The student-led movement to end mass atrocities.

Let’s Rein in Our Exported War


This post was written by Natasha Bell, from George Washington University STAND. For more about cartel violence in the context of mass atrocities, check out our blog post from September 2012

An estimated 60,000 Mexicans that have lost their lives due to drug violence in the past 6 years.  Another 26,000 people have been reported missing and 140,000 have been displaced from their homes. The deaths, disappearances, and displacements are only the surface of the entrenched problems that plague our neighbor to the south.  The conflict in Mexico has corrupted the entire country.  It has seized control of the country out of the hands of the government and put it into the hands of criminals.  This inextinguishable conflict has come to dominate Mexico. The drug cartels are powerful enough to control the entire country of Mexico because they are the heads of a multi-billion dollar industry.  U.S. consumers funnel between 19 to 29 billion dollars into the hands of Mexican cartels to fill our demand for illicit drugs.  It is estimated that 95% of cocaine travels through Mexico into the United States and 40-67% of marijuana in the US comes from Mexico.  The U.S. demand for illegal drugs makes drug trafficking a profitable business in Mexico.  Consequently, it is U.S. dollars that fund the conflict. U.S. responsibility for this conflict does not end there.  The weapons that enact the violence also have strong American ties. Huge supplies of guns are arriving in Mexico both through legal and illegal means.  Mexico is now the largest recipient of weapons through “direct commercial sales.”  This is a U.S. government policy that sells weapons to the Mexican military.  Many of these weapons are being diverting into the hands of the cartels.  Additionally due to lax border control, guns purchased in the U.S. are easily smuggled into Mexico. Around 70-90% of the weapons confiscated from Mexico originate in the U.S.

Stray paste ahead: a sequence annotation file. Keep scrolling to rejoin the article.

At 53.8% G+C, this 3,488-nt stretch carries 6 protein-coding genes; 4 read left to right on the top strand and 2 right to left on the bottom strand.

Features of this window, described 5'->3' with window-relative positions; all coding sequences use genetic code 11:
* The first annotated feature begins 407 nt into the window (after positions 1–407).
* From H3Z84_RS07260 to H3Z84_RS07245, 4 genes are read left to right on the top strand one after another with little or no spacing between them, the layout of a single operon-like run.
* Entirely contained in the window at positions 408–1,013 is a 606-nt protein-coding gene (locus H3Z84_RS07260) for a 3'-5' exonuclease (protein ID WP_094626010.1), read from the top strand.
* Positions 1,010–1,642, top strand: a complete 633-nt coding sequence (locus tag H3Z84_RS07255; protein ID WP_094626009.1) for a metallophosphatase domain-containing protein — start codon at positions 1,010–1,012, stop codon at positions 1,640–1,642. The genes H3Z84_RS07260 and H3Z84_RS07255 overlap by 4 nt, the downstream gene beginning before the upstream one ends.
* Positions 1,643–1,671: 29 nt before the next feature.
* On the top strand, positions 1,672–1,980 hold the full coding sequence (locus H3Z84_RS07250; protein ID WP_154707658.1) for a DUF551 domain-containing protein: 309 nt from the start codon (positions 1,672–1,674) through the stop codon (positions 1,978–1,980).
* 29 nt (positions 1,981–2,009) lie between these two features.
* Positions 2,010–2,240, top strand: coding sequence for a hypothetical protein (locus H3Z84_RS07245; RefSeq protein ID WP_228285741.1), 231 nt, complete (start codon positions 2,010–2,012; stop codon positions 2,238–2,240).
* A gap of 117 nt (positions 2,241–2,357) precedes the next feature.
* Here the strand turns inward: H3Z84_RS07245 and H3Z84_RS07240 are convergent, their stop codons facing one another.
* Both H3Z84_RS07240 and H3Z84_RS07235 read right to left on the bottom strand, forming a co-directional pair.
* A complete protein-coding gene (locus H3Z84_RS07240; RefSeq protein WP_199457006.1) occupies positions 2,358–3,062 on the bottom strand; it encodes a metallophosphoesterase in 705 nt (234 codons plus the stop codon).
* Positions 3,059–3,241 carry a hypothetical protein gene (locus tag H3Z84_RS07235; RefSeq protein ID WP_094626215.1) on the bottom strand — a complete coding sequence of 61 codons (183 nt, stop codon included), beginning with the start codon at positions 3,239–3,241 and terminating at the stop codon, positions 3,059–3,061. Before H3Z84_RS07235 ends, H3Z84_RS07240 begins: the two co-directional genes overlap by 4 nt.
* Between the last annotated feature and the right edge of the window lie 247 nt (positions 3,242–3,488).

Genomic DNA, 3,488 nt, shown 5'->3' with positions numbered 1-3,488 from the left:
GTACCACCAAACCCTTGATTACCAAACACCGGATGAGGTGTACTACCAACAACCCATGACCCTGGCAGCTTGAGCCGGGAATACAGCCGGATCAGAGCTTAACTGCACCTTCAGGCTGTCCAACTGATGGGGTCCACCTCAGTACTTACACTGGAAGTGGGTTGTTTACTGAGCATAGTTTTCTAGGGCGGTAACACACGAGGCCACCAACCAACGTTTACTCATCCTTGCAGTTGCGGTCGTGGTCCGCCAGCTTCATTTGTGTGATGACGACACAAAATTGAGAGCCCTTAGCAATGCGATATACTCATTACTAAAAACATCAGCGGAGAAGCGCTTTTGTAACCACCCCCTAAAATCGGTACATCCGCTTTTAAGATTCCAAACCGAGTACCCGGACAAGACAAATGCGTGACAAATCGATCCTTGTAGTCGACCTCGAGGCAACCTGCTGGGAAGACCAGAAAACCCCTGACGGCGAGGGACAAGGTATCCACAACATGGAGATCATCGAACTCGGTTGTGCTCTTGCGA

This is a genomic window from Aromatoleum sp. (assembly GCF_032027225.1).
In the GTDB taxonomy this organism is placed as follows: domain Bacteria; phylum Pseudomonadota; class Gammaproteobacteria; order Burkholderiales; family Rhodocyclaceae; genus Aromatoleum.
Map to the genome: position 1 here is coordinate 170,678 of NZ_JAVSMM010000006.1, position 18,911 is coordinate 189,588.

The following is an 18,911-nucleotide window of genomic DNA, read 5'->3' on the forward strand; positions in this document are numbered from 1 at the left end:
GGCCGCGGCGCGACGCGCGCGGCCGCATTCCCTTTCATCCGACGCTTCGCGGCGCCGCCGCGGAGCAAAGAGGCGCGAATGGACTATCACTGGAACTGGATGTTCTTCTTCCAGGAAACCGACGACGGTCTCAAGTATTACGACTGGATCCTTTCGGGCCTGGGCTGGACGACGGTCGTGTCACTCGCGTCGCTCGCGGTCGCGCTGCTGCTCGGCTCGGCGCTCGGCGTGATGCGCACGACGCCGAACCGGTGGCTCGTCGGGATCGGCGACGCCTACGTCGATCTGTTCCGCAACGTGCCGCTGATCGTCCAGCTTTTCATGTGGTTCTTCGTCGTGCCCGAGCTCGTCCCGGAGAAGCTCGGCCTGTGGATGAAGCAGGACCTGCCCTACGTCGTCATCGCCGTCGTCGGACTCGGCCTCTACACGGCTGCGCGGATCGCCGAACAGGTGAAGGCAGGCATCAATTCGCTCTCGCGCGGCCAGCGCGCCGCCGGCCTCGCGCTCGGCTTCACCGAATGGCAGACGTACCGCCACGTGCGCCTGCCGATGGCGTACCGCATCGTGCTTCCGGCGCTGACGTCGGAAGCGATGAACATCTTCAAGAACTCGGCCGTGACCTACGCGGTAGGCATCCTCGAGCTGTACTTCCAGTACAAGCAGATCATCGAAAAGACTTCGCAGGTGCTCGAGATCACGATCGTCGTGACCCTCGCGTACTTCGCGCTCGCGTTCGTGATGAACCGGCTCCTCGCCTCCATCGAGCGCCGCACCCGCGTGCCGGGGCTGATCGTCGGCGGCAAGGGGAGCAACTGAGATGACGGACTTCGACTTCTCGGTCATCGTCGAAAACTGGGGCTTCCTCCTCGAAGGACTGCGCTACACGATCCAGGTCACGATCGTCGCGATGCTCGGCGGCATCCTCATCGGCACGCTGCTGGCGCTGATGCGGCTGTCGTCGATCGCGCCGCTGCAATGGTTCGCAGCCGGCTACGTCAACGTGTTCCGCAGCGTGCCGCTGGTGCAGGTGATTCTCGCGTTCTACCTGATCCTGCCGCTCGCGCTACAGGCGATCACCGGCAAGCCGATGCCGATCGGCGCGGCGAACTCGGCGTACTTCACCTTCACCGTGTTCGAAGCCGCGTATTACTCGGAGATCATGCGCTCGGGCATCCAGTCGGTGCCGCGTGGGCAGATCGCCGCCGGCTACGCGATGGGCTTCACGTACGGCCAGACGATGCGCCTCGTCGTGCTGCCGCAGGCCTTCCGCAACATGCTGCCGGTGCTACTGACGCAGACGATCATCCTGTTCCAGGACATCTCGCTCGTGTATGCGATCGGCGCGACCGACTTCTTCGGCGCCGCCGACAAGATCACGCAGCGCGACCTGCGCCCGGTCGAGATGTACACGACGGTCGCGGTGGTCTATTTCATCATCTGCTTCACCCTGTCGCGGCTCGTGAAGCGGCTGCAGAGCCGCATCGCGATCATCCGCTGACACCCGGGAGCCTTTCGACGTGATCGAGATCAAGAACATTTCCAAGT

Americans are filling the hands of cartel members with both money and weapons: all the necessary ingredients to perpetrate mass violence on innocent Mexican civilians.  There is no denying the close ties the U.S. has as both a funder and facilitator of the violence that is destroying the lives of an entire nation. Currently two of the hottest debates in the U.S. are about the legalization of marijuana and gun control.  But is the crucial connection to Mexico a loud voice in the dialogue? When we talk about legalization of drugs we talk about things like medical marijuana, the cost of incarcerating harmless drug users, and the potential tax revenue.  I want to know why we don’t talk about the fact that our black market demand for drugs feeds the violent drug wars in Mexico.  After the historic legalization of recreational use in Colorado and Washington in 2012, talk and support for legalization are at all time highs.  Let’s make Mexico a part of this conversation!  Let’s pump up marijuana users to promote peace while promoting drug legalization! Shouldn’t be a hard sell, right? Similarly, when we talk about gun control policy Mexico is not considered.  The media focuses on mental health and second amendment rights but very rarely does anyone point out how our gun policies are enabling the killing of thousands of innocent people in Mexico.  The horrors of isolated events like the Aurora or Newtown shootings shock and capture the attention of our nation and spark national debate about safety and regulation.  Unfortunately, violence is a pervasive reality of the everyday lives of Mexicans, and this too is enabled by American gun policy. We as Americans have a direct responsibility for what is going on in Mexico.  The drug wars in Mexico are an exported American conflict that would not exist without the U.S.  As a nation we are having policy debates right now that have the potential to greatly improve the future of Mexico.  Our ties and responsibility to this conflict are inescapable.  Fortunately, we have the power to limit the vitality of the conflict as well.  Let’s not let Mexico be forgotten.

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